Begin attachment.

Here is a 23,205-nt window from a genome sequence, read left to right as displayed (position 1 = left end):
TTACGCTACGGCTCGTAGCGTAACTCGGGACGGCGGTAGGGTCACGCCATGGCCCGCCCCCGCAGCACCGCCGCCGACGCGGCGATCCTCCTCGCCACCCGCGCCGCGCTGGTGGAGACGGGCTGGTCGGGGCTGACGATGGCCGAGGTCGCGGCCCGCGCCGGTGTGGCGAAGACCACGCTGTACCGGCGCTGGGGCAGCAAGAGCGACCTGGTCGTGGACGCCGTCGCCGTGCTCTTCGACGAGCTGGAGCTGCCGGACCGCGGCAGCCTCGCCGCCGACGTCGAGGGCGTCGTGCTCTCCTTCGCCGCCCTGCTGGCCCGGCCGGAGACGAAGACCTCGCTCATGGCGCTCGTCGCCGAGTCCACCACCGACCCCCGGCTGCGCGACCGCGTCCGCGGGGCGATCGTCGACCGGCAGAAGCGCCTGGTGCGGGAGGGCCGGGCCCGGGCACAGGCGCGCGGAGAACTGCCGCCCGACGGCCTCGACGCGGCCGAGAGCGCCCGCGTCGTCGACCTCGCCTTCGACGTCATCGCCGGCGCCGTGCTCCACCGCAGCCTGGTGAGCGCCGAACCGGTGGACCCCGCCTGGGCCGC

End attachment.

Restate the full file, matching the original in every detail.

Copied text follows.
Here is a 23,205-nt window from a genome sequence, read left to right as displayed (position 1 = left end):
TTACGCTACGGCTCGTAGCGTAACTCGGGACGGCGGTAGGGTCACGCCATGGCCCGCCCCCGCAGCACCGCCGCCGACGCGGCGATCCTCCTCGCCACCCGCGCCGCGCTGGTGGAGACGGGCTGGTCGGGGCTGACGATGGCCGAGGTCGCGGCCCGCGCCGGTGTGGCGAAGACCACGCTGTACCGGCGCTGGGGCAGCAAGAGCGACCTGGTCGTGGACGCCGTCGCCGTGCTCTTCGACGAGCTGGAGCTGCCGGACCGCGGCAGCCTCGCCGCCGACGTCGAGGGCGTCGTGCTCTCCTTCGCCGCCCTGCTGGCCCGGCCGGAGACGAAGACCTCGCTCATGGCGCTCGTCGCCGAGTCCACCACCGACCCCCGGCTGCGCGACCGCGTCCGCGGGGCGATCGTCGACCGGCAGAAGCGCCTGGTGCGGGAGGGCCGGGCCCGGGCACAGGCGCGCGGAGAACTGCCGCCCGACGGCCTCGACGCGGCCGAGAGCGCCCGCGTCGTCGACCTCGCCTTCGACGTCATCGCCGGCGCCGTGCTCCACCGCAGCCTGGTGAGCGCCGAACCGGTGGACCCCGCCTGGGCCGC